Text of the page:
ESPE Abstracts (2019) 92 P1-199

Non-Alcoholic Fatty Liver Youth with Obesity

Marina Ybarra1, Mariana Deboni1, Ruth Rocha Franco1, Iana Manuelle de Araújo1, Marcela Salum D'Alessandro1, Louise Cominato1, Manoel Carlos Prieto Velhote1, Silvia Sucena1, Marcia Wang1, Durval Damiani1, Ricardo Katsuya Toma1, Gilda Porta2,3

1Children's Institute - University of São Paulo, São Paulo, Brazil. 2Hepatology and Liver Transplantation – Menino Jesus Hospital, São Paulo, Brazil. 3 Hepatology and Liver Transplantation Unit - Syrian Lebanese Hospital, São Paulo, Brazil

Background: Non-alcoholic fatty liver disease (NAFLD) is a highly prevalent chronic liver disease which occurs in the setting of insulin resistance and increased adiposity. It has rapidly evolved into the most common liver disease seen in the pediatric population. NAFLD can be divided into non-alcoholic fatty liver (NAFL), which denotes bland steatosis, and non-alcoholic steatohepatitis (NASH), which is marked by steatosis and lobular inflammation and hepatocellular injury. Additionally, the presence of fibrosis may indicate a more severe phenotype even in the absence of NASH. Liver biopsy should be considered for the assessment of NAFLD in children who have increased risk of NAFLD and increased liver enzymes or splenomegaly. We aimed to investigate NAFLD in youth with overweight/obesity.

Methods: We performed retrospective analyses of the clinical, laboratory, imaging and histological data of 37 children and adolescents with overweight/obesity, followed at our Institution, who underwent liver biopsy between 2006 and 2017. Participants underwent liver biopsy during bariatric surgery (n=22) or percutaneously (n=15). The presence of co-morbidities such as increased liver enzymes (ALT≥80; AST/ALT>1); splenomegaly, hypertension (BP≥130x80mmHg/use of anti-hypertensive medications), Type 2 diabetes (T2D; 2h-OGTT≥200mg/dL), impaired glucose tolerance (IGT; 140<2hOGTT<200mg/dL), insulin resistance (HOMA-IR ≥2.5), and dyslipidemia (TC≥200 or non-LDL-C>135 or HDL-C<40 for boys and <45 for girls or TG>130 mg/dL) were computed. Participants with other causes of chronic liver diseases were excluded. Results were based on the NASPGHAN criteria.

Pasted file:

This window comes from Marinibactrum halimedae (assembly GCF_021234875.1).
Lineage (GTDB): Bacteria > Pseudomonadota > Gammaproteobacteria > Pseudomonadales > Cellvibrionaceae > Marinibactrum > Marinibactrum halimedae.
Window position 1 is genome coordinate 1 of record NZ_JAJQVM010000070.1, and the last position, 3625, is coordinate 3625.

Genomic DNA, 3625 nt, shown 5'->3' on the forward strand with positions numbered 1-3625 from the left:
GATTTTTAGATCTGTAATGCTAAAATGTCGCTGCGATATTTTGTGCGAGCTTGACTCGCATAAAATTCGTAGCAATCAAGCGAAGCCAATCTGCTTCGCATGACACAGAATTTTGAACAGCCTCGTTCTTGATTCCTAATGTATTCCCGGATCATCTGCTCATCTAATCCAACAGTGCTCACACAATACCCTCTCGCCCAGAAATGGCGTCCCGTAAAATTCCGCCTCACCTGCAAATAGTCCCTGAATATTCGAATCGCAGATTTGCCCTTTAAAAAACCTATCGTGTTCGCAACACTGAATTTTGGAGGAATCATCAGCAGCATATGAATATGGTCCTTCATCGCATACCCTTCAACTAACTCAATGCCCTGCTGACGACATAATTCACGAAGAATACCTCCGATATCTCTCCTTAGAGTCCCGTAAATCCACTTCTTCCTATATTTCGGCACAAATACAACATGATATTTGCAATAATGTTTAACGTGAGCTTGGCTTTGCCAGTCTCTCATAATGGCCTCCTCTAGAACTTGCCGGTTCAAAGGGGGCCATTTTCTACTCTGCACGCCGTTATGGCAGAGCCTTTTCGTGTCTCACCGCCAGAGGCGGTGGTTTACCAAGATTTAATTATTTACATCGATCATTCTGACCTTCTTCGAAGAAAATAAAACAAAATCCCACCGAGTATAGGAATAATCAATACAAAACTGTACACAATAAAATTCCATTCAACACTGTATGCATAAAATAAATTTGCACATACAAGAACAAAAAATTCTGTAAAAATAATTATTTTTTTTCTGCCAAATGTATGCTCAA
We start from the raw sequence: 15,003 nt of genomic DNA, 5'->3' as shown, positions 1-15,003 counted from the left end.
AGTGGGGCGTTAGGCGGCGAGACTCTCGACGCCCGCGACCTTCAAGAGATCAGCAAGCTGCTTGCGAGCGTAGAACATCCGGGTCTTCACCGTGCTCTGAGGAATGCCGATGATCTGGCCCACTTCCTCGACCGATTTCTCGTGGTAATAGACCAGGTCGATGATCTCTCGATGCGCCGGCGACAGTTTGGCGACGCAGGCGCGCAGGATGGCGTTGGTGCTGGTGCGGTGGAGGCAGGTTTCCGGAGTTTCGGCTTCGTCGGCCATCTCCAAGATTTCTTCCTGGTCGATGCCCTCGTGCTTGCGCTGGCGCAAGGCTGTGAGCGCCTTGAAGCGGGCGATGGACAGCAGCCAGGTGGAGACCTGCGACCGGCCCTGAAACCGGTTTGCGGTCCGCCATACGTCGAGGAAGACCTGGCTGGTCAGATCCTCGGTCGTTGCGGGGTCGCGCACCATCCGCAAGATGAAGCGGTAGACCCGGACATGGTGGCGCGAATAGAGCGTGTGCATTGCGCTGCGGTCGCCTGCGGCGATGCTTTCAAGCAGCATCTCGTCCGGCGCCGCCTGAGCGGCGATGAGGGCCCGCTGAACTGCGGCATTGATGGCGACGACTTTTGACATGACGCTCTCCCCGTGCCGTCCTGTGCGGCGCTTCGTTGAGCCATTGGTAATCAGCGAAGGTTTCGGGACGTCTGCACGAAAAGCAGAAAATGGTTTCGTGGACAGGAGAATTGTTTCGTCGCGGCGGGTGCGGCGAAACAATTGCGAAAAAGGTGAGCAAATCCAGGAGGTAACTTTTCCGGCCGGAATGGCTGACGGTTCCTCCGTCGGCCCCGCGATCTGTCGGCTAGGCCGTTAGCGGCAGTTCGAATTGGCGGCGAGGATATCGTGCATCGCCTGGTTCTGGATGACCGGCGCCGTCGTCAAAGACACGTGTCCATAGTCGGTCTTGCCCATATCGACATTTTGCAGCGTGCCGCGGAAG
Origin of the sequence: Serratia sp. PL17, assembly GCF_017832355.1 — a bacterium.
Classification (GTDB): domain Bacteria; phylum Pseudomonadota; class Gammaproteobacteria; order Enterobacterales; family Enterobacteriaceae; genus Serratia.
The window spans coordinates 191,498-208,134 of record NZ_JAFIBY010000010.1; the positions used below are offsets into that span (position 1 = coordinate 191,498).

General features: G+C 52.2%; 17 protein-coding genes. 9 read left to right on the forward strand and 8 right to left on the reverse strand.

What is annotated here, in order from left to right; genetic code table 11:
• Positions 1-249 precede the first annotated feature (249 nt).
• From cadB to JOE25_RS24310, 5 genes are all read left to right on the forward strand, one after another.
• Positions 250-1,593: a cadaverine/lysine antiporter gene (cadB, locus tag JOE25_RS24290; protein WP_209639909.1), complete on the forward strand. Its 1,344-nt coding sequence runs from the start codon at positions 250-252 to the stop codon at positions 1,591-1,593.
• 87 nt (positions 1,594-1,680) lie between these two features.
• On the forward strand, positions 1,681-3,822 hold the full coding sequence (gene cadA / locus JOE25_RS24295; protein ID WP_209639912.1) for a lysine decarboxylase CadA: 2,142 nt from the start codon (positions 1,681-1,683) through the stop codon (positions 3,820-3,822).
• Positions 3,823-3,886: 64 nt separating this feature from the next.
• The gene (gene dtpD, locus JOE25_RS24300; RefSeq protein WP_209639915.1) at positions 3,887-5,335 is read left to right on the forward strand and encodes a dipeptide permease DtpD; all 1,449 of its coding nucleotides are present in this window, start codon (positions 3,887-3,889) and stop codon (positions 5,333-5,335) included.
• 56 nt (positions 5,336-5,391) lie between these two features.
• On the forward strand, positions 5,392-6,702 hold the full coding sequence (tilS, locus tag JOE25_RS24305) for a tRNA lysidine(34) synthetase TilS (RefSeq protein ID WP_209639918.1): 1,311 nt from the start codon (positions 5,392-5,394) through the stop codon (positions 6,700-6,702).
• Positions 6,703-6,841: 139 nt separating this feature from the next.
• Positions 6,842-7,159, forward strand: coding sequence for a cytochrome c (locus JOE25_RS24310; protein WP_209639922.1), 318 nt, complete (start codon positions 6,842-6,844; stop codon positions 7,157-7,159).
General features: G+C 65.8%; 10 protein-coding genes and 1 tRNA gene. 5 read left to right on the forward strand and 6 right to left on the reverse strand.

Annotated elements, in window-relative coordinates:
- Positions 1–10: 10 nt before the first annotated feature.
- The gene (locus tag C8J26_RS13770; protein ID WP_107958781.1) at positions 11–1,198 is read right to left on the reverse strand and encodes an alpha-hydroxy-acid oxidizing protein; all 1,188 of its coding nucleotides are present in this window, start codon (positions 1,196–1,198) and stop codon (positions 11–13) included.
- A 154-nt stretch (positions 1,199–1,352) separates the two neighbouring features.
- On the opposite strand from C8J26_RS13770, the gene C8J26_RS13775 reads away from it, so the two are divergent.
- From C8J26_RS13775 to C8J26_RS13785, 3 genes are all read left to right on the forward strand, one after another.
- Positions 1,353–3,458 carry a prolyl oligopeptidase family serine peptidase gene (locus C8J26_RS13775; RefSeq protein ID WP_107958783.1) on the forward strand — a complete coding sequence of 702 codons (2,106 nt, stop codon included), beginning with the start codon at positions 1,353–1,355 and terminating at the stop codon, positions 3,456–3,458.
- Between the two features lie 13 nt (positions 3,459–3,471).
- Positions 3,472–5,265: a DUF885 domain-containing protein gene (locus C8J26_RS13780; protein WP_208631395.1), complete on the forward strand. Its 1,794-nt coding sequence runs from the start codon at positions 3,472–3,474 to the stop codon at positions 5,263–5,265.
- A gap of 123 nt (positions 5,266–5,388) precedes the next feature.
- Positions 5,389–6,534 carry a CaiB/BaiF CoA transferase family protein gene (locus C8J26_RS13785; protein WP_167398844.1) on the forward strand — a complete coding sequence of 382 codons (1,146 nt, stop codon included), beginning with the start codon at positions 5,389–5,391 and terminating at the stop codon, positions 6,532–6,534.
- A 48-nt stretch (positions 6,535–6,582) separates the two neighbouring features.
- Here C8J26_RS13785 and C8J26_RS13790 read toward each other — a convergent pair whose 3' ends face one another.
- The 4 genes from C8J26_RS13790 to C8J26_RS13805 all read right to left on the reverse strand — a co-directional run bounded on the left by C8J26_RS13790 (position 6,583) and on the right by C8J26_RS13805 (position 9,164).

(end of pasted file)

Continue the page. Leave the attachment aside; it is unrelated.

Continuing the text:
Results: The mean age of the participants was 15.8 years (±3.29) and 65% were boys. Mean BMI was 39.3kg/m2 and all participants had a waist circumference ≥90th percentile. While 73% had liver steatosis diagnosed by the ultrasound, none had splenomegaly. Although only 4 participants had increased liver enzymes, NAFLD was diagnosed in 33 (89%) patients. The histological evaluation showed liver steatosis in 89% of the samples (30.3% stage 1; 39.4% stage 2; 30.3% stage 3). From those 33 participants, 63.3% also presented with steatohepatitis (76.2% stage 1; 9.5% stage 2; 14.3% stage 3) and 63.6% with fibrosis. Moreover, NASH was diagnosed in 24 (72.7%) of those participants. T2D, IGT, insulin resistance, hypertension and dyslipidemia were present in 8.1%, 5.4%, 91.9%, 59.5%, 73% participants, respectively.

Conclusion: NAFLD was highly prevalent among youth with overweight/obesity. Since NAFLD can result in progressive fibrosis and lead to end-stage liver disease, we should consider other screening tests, aside from increased liver enzymes and splenomegaly, in order to make early diagnosis in this population.